And the problem they were asked to solve was so bizarre. I said, "Why do you have these on the table?" "Here's the deal. We found out that there's a possibility that if we can do this with this device and put a beacon." I was, "Oh my goodness. How are you going to possibly do that?"

And the best kind of, I'll say inspiring demonstration, of what this workforce can do is on a Thursday night, I would go to my guys and say, "You know what? I just don't think we can get it ready. As good as you guys are, they just tested it and it's not the right frequency, or it emits too much."

"It turns out that they're going to have to use a different platform. This is probably too much to do. I should probably push back, huh?" And it's just a throw down. And the officers just run at it like red meat.

And what happens is you do that on a Thursday and then you say, "Folks, whatever

you need." And literally, there was one team where I just left them my credit card. I said, "Here is my credit card if you guys need food or anything else." So I come back Monday afternoon and there are piles of empty containers from takeout and Panera and everything that could get delivered. And Domino's, you name it. Somebody went and did runs.

And I think three of them were wearing the same clothes because their dedication was, "I'm not going home until this is finished." And sure enough, they had something that wasn't going to be ready on Tuesday, but it was going to be probably ready on Saturday. And it did the job. It was absolutely incredible.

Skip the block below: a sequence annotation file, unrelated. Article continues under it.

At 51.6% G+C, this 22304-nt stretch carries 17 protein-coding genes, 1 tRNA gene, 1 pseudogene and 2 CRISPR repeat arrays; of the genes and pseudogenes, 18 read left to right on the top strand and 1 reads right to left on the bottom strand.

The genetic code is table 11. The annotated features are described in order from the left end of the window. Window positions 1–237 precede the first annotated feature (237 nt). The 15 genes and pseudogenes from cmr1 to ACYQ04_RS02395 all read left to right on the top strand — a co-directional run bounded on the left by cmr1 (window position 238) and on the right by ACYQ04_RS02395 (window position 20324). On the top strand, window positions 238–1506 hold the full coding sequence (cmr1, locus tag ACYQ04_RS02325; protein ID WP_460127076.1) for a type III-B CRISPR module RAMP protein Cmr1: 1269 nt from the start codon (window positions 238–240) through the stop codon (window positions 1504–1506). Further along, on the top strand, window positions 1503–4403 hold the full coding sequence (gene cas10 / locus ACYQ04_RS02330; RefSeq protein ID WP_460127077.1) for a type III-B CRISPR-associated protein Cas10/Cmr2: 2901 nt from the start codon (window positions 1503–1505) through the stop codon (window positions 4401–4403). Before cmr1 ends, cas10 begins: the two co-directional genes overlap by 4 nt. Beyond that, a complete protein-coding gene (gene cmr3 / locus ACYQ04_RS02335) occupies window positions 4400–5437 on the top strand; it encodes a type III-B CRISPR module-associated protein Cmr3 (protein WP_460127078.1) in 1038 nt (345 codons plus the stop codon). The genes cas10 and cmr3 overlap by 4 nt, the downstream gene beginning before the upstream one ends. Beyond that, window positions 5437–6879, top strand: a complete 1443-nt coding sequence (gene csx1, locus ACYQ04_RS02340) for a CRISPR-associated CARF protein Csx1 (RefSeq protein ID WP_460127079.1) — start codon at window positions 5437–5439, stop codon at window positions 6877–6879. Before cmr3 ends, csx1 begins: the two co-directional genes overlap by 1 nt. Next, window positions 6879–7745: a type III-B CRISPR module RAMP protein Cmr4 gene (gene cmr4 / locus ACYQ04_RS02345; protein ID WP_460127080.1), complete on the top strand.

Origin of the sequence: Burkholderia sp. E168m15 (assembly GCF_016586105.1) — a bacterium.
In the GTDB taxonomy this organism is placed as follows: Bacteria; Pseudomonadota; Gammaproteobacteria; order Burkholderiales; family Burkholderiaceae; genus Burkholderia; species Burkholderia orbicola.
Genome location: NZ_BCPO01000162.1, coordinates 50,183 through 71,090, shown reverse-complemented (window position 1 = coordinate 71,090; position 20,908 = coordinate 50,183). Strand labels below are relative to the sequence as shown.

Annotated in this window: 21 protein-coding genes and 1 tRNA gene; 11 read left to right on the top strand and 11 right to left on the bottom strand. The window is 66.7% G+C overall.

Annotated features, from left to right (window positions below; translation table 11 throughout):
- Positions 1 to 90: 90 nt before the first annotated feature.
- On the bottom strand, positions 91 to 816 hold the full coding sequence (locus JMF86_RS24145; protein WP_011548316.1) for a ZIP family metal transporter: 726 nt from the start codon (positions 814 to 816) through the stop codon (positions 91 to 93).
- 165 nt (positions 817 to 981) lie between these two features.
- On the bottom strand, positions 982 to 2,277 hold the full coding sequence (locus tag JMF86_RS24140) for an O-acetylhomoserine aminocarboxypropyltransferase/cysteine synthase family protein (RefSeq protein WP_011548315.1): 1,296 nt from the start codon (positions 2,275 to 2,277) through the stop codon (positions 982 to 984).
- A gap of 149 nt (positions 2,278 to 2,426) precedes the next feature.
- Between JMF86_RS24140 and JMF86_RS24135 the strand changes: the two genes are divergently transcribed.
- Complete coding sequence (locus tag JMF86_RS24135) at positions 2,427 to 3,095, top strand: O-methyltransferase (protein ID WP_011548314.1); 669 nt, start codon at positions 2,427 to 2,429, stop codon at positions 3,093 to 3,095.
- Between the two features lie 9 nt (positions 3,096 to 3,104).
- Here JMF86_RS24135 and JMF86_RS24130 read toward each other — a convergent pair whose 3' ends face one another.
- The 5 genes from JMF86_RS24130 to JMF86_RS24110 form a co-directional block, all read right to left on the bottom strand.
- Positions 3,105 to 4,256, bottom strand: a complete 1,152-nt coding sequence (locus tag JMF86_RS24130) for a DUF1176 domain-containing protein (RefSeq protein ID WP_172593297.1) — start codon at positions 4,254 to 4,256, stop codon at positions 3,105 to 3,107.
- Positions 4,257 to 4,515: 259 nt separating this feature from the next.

So Sean, in 2015, Director Brennan created the agency's first new directorate in 50 years. So adding to the longstanding operations, analytic support and S&T

directorates, he created the directorate of digital innovation. And John made you the number two in this new directorate. So let me ask you some questions about that. Why was it formed?


It was formed out of the recognition that the technology and digital domain was changing so fast that a team dedicated to integrating it into everything we were doing both from an opportunity standpoint and to account for the challenges of the digital domain, that that really required a separate team focused on that.

And, of course, that team works really closely with the rest of the agency. And so what happened was we had the worldwide secure IT that was reporting basically upstairs to the senior leadership. But their digital expertise was really high.

So we combined that with the folks in cyber intelligence, who

execute that mission and do it better than anybody else in the world. Combined with this place called Open Source, that had kind of had been a little bit adrift maybe. But really, that business was exploding in a digital way as well.

And then combined it with the data scientists and created a separate data office just to handle data. So it was not a holding company. It was a really new approach. And I think it was interesting, it was announced and March 6th, 2015.

And the OPM hack was revealed to the world the following month and everything took off from there. The OPM hack was a sonic boom for things digital in that you needed better defense on a network, you needed that knowledge to be in the hands of everyone in the organization, not just the IT team.

There was a cyber intelligence aspect of it. And aspects of CNE, computer network